see

G

Naden ist zu klein 12. Wenn sie fähig fins, tice Zeitungen zu übersepen,

EXERCISE 84. sc thun Sie es

13. Da ich vie englische Sprache rolliommen verstehe, to 1. Ich hatte mir den manden Bertru cripcrt, irenn ich, ftatt 311 will ich gern Ihren Vorschlag annehmen. 14. Wenn er fähig ist, die witersprechen, geichwiegen hatte. 2. Ich möchte ipiffen, was Sie gethan Arbeit gut zu machen, so soll er zu mir kommen; ist er Ris aber nicht in hätten, wenn Sie an meiner Stelle gewesen wären. 3. Wenn tas Smidsal Stante, so wäre es unnüt. 15. Gr glaubte nicht, daß ich) im Stante sein mich nicht heimgesudyt väite, nurte ich id werlid) zu tiefen Ansichten gefom. finnte, all seine Befeb!e auszuführen. 16. Wenn tu teine Leidenschaften men sein. 4. Gr hütte glüdlich sein künnen, irenn er die Gelegenheit zu ganz zu belvertsdcx weißt, so bist du zu beneicon. 17. Mein Freund benutzen verstanden hätte. 5. Håtte tas Wajjer tie Brüd: mit surtocrisien, Eruarb mar so schrach, daß er nid)t im Stande war, allein zu geben, und in wārz der Zöllner verloren gencsen. 6. Bitte ich zu Di: fummu tinnen, e bat mich beßwegen, daß ich ihn führen michte. 18. Er glaubie, tak so würte ich gerviß nicht hier geblieben sein. 7. Go wirten nie große Murmand im Stante sein könne, auf diesem rauhen Papiere zu schreiben. Männer aufgetreten sein, wenn sie sich turdy Schwierigkeiten und 1:innehm19. Er hatte gestern Geld nöthig, rebbalb bat er mich, daß ich ihm welches lichkeiten hatten aufhalten lassen. 8. Wenn id; tas hätte crreichen wollen, geben mödte. 20. Er ist mir zwar schon einige Thaler schulrig, aber da er was id) wünschte, so hätte ich fleißiger und anhaltenter arbeiten mitjen. 9. Edo nöthig þatte, so gab ich ilm weldes. 21. 6: ist Niemand im Stante Wenn er gerufen hätte, würte ich ihn gehört maten. 10. Wir wollca aus zu sehen, weil es zu stark regnet. 22. Er wird bald im Stante sein, nicht ausgehen ; es möchte regnen. 11. Wenn Sie mit etwas Nil;cree jein Werf zu vollenden. 23. Gr fann sein Wort nicht halten, und zwar über tiese Angelegenheiten mittheilen wollten, so würten Sie mich rets & folgenden Gründen.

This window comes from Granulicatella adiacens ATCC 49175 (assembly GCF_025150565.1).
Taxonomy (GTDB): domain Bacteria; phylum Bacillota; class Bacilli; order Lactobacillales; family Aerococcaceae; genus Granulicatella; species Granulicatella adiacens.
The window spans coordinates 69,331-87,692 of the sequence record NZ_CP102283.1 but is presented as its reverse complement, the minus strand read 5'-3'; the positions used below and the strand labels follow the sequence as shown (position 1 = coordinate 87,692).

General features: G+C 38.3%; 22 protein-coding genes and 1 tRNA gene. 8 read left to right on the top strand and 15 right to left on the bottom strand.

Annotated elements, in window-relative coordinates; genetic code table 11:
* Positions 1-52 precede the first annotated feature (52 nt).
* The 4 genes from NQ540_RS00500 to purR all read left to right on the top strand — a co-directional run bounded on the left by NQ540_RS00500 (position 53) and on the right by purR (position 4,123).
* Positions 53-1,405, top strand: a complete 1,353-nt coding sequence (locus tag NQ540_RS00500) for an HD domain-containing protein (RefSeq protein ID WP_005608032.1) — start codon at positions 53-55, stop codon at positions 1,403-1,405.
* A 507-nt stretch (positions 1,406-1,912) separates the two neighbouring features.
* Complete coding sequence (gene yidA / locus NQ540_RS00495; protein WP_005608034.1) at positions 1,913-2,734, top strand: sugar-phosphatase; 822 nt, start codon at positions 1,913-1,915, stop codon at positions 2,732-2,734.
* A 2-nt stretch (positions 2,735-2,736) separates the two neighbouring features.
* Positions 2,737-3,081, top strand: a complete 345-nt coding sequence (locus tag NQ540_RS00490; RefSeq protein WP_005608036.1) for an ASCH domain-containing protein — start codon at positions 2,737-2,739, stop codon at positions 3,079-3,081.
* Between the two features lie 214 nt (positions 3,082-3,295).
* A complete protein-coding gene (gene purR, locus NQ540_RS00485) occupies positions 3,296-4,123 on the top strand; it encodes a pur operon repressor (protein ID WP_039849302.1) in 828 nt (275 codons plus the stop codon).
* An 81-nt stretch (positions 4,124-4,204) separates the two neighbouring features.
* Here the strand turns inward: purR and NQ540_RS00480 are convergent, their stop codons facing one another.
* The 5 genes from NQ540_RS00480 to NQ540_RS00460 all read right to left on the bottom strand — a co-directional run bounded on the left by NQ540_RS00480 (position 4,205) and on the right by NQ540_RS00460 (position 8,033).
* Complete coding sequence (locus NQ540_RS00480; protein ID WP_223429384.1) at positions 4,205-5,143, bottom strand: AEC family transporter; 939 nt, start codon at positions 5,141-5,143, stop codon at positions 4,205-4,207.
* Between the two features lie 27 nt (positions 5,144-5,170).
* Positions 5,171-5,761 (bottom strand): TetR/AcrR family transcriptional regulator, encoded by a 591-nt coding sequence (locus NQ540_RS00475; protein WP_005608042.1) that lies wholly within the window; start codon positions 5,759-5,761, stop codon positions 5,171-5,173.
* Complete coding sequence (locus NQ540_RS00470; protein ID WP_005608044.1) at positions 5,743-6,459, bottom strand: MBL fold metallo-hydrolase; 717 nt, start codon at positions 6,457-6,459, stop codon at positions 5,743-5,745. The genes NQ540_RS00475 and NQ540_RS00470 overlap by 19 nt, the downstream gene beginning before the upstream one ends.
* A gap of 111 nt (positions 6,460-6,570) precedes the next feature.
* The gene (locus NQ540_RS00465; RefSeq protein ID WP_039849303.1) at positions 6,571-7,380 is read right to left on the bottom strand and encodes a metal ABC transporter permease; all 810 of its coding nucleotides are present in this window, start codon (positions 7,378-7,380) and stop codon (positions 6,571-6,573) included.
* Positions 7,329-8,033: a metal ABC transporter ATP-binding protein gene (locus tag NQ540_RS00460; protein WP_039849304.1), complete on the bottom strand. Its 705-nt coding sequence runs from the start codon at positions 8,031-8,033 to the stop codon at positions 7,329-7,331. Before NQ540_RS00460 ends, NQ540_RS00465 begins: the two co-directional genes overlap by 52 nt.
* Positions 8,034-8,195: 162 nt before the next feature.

pflichten. 12. 63 wire meine größte Freude, alle Menschen glüdlich

) zu EXERCISE 83.

fchen. 13. Ich hatte ohne Verstand sein müssen, Bonn ich mich auf 1. If he had not been able to perform the work, he would not in tcr Jerne ; o wie gerne wär, ich noch im Bater1.18 !

riese Sache hätte einlassen wollen. 14. Verschwunden ist vor Strant

15. Wenn er hare undertaken it. 2. Will he be able to fulfil his promise ? wäre, wie ich ihn wünsájc, und wenn er allen meinen Anferterungen ents 3. He has not been able. 4. We ought not to promiso more

sprochen hätte, so würde ich ihn behalten haben. than we are able to perform. 5. Are you able to deliver a

EXERCISE 85. better explanation upon this subject? 6. I am indeed able, but I have no time now. 7. Does the boy go for my stick freely ?